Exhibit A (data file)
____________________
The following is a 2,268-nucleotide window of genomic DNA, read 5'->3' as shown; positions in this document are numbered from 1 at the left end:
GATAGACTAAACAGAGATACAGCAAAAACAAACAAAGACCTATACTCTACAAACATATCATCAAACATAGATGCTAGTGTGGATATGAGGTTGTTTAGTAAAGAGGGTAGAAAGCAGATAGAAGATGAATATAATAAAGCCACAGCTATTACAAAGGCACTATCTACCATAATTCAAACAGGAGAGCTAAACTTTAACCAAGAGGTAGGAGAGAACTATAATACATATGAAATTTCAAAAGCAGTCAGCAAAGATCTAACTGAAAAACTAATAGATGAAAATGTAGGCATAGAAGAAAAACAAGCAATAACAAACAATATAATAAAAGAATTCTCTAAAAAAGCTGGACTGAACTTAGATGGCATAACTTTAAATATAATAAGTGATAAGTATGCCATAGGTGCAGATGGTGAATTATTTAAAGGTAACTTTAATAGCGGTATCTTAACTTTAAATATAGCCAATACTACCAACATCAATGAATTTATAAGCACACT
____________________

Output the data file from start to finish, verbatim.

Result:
The following is a 2,268-nucleotide window of genomic DNA, read 5'->3' as shown; positions in this document are numbered from 1 at the left end:
GATAGACTAAACAGAGATACAGCAAAAACAAACAAAGACCTATACTCTACAAACATATCATCAAACATAGATGCTAGTGTGGATATGAGGTTGTTTAGTAAAGAGGGTAGAAAGCAGATAGAAGATGAATATAATAAAGCCACAGCTATTACAAAGGCACTATCTACCATAATTCAAACAGGAGAGCTAAACTTTAACCAAGAGGTAGGAGAGAACTATAATACATATGAAATTTCAAAAGCAGTCAGCAAAGATCTAACTGAAAAACTAATAGATGAAAATGTAGGCATAGAAGAAAAACAAGCAATAACAAACAATATAATAAAAGAATTCTCTAAAAAAGCTGGACTGAACTTAGATGGCATAACTTTAAATATAATAAGTGATAAGTATGCCATAGGTGCAGATGGTGAATTATTTAAAGGTAACTTTAATAGCGGTATCTTAACTTTAAATATAGCCAATACTACCAACATCAATGAATTTATAAGCACACT